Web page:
Professor Daniel Bonevac on the OODA loop

 

Source: Not John Boyd – Slightly East of New

 

Not John Boyd

But a good video, nonetheless.

Here’s Prof. Daniel Bonevac giving an introductory lecture on the OODA loop:

Professor Bonevac is a member of, and was formerly chair of, the Philosophy Department at the University of Texas. I don’t know when this lecture was given, but the video was posted in April of this year. One of the interesting things about it is that Professor Bonevac is teaching a class on Organizational Ethics.

In Boyd’s scheme of things, strategy is a game of interaction and isolation on physical, mental, and moral levels.  The moral level of conflict is the most powerful: Morally isolate yourself, and you both run out of allies and de-motivate your own organization. That is, you give up and lose, no matter what weapons or how many forces remain on your side.

Moral strength rests on perceived adherence to an ethical code. Boyd claims in Strategic Game that:

Morally adversaries isolate themselves when they visibly improve their well being to the detriment of others (i.e. their allies, the uncommitted, etc.) by violating codes of conduct or behavior patterns that they profess to uphold or others expect them to uphold. Chart 47.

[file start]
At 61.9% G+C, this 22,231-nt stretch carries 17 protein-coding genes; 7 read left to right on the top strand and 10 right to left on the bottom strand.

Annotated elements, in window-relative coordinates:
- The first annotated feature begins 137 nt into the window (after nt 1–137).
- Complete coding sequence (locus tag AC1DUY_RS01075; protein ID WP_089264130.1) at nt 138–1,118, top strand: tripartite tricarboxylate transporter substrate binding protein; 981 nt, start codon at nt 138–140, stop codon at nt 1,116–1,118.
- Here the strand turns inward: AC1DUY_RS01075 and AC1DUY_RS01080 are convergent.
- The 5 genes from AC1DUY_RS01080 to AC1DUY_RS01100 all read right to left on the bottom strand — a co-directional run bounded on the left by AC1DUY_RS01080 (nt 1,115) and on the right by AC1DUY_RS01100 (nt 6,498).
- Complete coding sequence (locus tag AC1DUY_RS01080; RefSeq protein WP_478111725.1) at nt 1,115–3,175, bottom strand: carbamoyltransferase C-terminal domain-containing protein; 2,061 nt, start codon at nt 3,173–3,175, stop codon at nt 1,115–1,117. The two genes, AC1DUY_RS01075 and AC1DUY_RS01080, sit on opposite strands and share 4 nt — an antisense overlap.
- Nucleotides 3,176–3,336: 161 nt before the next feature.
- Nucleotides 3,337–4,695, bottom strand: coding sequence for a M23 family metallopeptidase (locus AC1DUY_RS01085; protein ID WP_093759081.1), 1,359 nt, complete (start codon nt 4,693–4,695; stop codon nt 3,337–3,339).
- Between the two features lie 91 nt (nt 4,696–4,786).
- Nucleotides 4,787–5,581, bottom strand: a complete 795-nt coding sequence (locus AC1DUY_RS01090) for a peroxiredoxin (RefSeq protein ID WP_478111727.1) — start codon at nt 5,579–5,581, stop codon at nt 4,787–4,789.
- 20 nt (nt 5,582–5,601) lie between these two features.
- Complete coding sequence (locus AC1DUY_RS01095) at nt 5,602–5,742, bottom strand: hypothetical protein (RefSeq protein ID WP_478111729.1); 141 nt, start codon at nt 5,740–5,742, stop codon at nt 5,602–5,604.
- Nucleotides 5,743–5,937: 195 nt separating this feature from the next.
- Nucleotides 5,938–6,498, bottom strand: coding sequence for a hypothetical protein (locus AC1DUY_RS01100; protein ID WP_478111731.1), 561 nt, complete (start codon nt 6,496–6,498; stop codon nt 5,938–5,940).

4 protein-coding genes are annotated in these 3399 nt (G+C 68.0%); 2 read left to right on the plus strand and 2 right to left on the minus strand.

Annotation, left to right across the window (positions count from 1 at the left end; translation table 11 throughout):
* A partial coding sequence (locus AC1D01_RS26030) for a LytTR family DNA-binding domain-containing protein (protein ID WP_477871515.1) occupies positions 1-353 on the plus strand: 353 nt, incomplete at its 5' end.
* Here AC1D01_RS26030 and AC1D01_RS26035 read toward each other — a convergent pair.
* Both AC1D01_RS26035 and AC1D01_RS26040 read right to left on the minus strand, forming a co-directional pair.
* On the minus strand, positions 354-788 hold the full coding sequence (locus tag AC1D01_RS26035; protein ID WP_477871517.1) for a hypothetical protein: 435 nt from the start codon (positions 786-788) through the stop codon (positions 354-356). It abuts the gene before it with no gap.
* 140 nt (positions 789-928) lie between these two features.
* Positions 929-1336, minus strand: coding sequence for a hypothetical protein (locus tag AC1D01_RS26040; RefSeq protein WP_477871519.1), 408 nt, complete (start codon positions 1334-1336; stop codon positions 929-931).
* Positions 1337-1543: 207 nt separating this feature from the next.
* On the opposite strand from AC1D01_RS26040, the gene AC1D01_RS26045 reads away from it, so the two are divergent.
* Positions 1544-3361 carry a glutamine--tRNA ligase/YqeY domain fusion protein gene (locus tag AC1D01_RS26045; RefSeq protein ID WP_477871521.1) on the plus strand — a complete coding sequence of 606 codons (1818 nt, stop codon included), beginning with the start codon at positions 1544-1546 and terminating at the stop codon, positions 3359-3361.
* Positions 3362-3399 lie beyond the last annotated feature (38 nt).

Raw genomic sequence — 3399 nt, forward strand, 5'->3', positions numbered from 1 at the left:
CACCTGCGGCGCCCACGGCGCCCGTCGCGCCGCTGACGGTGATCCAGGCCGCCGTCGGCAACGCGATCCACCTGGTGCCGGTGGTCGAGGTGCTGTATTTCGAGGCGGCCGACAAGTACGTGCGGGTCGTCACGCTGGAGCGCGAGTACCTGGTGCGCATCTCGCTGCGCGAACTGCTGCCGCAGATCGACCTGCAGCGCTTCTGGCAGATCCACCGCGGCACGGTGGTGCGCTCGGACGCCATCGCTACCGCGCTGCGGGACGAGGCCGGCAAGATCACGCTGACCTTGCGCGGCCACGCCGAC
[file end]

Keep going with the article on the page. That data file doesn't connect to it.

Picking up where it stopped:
This may strike some readers as too materialistic (Boyd was writing at the height of the Cold War, where the Soviet Union and various communist-inspired national liberation movements were the big threat), but it works just as well if the leaders of any ideological movement are seen as improving their positions by betraying their beliefs.

I think you’ll find Prof. Bonevac’s lecture to be most interesting and highly entertaining.  He does subscribe to the OODA “loop” as a circular process, somewhat in contrast to my own interpretation (for which, see “Boyd’s Real OODA Loop” on the Articles page). But then, I’ve heard Boyd describe it in much the same way as Professor Bonevac, and if he were just going to repeat my views, what would be the point?

[The video cuts off after 45 minutes, so it’s entirely possible that he addresses my concerns later on. If anybody has a link to the rest of the lecture, please include it in the comments.

Tip of the hat to reader Max Moore, who brought this to my attention with a comment on the Contact page.]